A Survey of Digital Audio Players Part 1 Calyx M

DAPsurvey1_Photo_CalyxMain

Calyx M
For most audiophiles, the first exposure to Korean firm Calyx came back in 2011 with their highly regarded "24/192 DAC". What most people (myself included) didn't know is the company actually started way back in 1999, as a fabless semiconductor company working on proprietary PWM and class D amplification. So Calyx has a lot more industry experience than many people know about.

Apparently not content with their several recent products in the traditional 2-channel space, Calyx decided to attack the personal audio segment by releasing a flagship DAP. Dubbed the Calyx M, this $999 device aims to compete with the top audiophile DAPs on the market, regardless of price. Does it succeed?

External Design
The Calyx M is a very straight forward design. When viewed head on it basically looks like a modern smartphone. Change angles and you'll spot the difference—at nearly 15mm, the depth is over twice that of an iPhone 6. Weight is substantial as well, a hefty 230 grams. To put that in perspective, an iPhone 6 is 129 grams, and the Sennheiser Momentum headphones are 190 grams. So the Calyx is in a whole different league compared to the diminutive Sansa or Sony models we've discussed so far.

I dig the feel of the M—it has a solid heft to it, with a substantial aluminum body and nicely laid out transport buttons on the side. The volume slider is unique in being magnetic rather than permanently connected. A gimmick? Maybe, but it feels smooth during use so I'm on board with it. Users can opt for software control if they prefer. Display is listed as 4.65 inches, virtually the same size as many phones including iPhone 6 and numerous Android models. Calyx went with a Samsung OLED model and I find it quite pleasing to the eye. Resolution is 1280 x 720 which is merely average when judged in smartphone terms, but perfectly adequate for this application. I do have a few gripes with the user interface but display quality certainly isn't one of them.

Internal Design
The M sports some nice audio hardware—ES9018-K2M Sabre DAC chip feeding a discrete class A output stage—based around a decent if not overwhelming platform featuring a Cortex A5 CPU (as found in the iPad 2). It can handle almost everything you could ask for in terms of playback, from "lowly" CD quality 16-bit/44.1kHz to the latest DSD128 and everything in between. Output impedance is right around 2 ohms so the M can handle low impedance, multi-BA driver IEMs without issue.

The main surprise here is the class A output stage which gets the device slightly warm to the touch during extended listening. Given the company's history in PWM amplification I would have assumed that would be a natural choice, putting the device somewhat in line with the Sony in that aspect. What we get instead is a fairly potent "traditional" amp which sounds excellent, but may be partially to blame for the mediocre battery life. More on that shortly.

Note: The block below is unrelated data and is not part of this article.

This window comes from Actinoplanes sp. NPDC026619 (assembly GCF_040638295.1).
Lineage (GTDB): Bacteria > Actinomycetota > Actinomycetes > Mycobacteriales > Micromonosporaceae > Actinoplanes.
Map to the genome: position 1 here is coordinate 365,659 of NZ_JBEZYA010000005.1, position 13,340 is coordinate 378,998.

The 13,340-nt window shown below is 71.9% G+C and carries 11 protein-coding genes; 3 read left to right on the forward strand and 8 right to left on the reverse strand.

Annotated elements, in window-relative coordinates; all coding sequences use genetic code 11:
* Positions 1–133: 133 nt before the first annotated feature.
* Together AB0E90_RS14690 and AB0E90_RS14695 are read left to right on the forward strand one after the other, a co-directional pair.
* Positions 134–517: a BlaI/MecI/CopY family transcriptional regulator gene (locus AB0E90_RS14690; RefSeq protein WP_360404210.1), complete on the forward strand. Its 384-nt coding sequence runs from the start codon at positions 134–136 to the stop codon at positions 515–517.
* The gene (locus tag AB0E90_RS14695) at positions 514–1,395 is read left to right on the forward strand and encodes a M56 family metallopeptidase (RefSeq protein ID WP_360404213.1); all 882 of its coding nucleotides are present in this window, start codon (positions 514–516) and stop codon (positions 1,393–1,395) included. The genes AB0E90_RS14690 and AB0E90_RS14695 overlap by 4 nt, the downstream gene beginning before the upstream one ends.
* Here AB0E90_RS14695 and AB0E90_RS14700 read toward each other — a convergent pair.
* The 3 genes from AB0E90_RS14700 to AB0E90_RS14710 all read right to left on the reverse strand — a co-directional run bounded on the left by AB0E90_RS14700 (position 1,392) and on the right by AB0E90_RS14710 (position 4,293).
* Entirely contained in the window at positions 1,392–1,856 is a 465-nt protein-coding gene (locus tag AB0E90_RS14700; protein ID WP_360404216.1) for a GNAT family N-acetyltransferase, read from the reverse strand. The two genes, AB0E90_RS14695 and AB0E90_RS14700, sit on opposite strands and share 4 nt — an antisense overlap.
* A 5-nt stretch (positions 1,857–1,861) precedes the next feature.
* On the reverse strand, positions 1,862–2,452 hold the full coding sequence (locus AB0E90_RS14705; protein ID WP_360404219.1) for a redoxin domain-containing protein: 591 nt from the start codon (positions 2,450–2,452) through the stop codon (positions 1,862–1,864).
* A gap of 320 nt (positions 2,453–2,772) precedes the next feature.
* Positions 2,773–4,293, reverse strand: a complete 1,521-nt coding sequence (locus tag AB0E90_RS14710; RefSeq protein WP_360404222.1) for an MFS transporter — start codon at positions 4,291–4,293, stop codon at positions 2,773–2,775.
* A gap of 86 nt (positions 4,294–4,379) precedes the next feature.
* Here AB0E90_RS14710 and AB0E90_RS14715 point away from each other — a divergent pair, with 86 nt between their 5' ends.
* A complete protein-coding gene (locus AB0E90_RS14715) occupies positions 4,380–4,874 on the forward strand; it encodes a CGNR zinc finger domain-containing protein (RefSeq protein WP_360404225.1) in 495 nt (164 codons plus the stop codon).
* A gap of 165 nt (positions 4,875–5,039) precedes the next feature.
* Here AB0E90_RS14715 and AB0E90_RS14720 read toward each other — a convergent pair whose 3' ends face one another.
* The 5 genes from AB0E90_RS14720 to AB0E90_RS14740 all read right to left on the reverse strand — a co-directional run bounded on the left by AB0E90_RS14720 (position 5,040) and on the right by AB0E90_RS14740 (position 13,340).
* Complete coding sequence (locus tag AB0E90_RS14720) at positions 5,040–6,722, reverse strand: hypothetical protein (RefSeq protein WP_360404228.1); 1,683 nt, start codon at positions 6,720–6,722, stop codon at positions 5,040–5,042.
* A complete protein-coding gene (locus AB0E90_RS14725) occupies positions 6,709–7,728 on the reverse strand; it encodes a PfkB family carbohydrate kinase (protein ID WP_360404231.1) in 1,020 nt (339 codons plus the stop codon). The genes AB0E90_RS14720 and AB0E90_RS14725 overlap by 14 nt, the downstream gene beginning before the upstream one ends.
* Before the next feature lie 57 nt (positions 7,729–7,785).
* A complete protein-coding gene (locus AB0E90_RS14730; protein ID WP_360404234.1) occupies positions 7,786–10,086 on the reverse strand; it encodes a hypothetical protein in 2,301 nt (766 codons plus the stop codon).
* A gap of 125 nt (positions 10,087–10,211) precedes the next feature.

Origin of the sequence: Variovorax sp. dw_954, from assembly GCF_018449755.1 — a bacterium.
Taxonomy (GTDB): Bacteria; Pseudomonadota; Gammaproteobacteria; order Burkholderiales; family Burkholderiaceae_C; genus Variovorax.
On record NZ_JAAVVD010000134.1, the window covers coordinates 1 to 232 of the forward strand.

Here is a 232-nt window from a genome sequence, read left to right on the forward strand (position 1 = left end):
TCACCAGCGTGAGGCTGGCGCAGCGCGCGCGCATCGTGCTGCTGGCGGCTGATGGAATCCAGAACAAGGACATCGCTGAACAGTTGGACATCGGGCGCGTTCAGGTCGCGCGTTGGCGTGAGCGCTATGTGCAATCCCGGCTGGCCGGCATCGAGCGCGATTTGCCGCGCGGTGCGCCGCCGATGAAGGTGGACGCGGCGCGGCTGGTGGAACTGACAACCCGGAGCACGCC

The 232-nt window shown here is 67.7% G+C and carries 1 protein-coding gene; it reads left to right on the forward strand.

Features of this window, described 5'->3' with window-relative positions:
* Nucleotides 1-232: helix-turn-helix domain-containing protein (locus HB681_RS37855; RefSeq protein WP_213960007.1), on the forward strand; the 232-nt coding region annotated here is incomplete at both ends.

User Interface
Like the competition from Astell&Kern, Calyx started with Android and skinned it so heavily as to be barely recognizable. There are a few hints, such as the pop up window second guessing your command to power down. But in general I'd say the average non-techie user might not make the connection. The first time I used the device it was rather underwhelming in terms of speed. Transitions were choppy and delays were frequent and frustrating. Unfortunately it felt like yet another botched UI attempt from a high-end DAP—perhaps more ambitious than most, yet not much more successful.

Fast forward to now (several firmware updates later) and things have really improved. The UI is generally smooth and stable, with just the slightest bit of choppiness once in while to remind us of the relatively modest CPU on board. While not being quite as intuitive as the AK240 or even the Sony A17, Calyx still does a good job overall. It's easy to navigate, with emphasis on swiping rather than button mashing (but only when it makes sense to do so). The M also makes good use of screen real-estate by showing thumbnails while scrolling through music.

One complaint I have is how it rescans the library after each reboot. This has been a complaint going back quite some time, and Calyx really should have taken care of it by now. A big strength of the M is the ability to accommodate large collections via its dual SD card slots plus generous internal memory. Encouraging massive libraries yet unnecessarily scanning after every boot seems rather counterintuitive.

Overall, the M user interface is still plenty satisfying. It trails just a bit behind that of the AK240, but not by much, and with some firmware tweaks I could see it catching up for the most part.

Connectivity
Calyx made a wise choice here by offering not one but two expansion slots—one for full sized SD cards, and one for microSD. There's also 64GB onboard storage to get you started. That's enough potential space for a fairly massive library. Some might question the choice of microSD—why not use two full size slots like some of the competition? True, microSD is more expensive, and max capacity tends to be smaller. If I only get once slot I'd prefer regular SD. But having both allows me to play any type of card someone might hand me, so I find the flexibility worth the trade off.

Another wise choice is the ability to run as USB DAC. This essentially turns the M into a desktop DAC/amp for stationary use. Using the XMOS chipset, drivers are required for Windows but not for OSX machines. Bonus points for charging via microUSB rather than a separate port.

Aside from that, things are rather limited—just a single unbalanced headphone jack. There's no dedicated line out, and no digital output either. Calyx seems to be making a statement that their integrated processing and amplification are of sufficient quality that we really don't need to add external devices. And I can't say I disagree.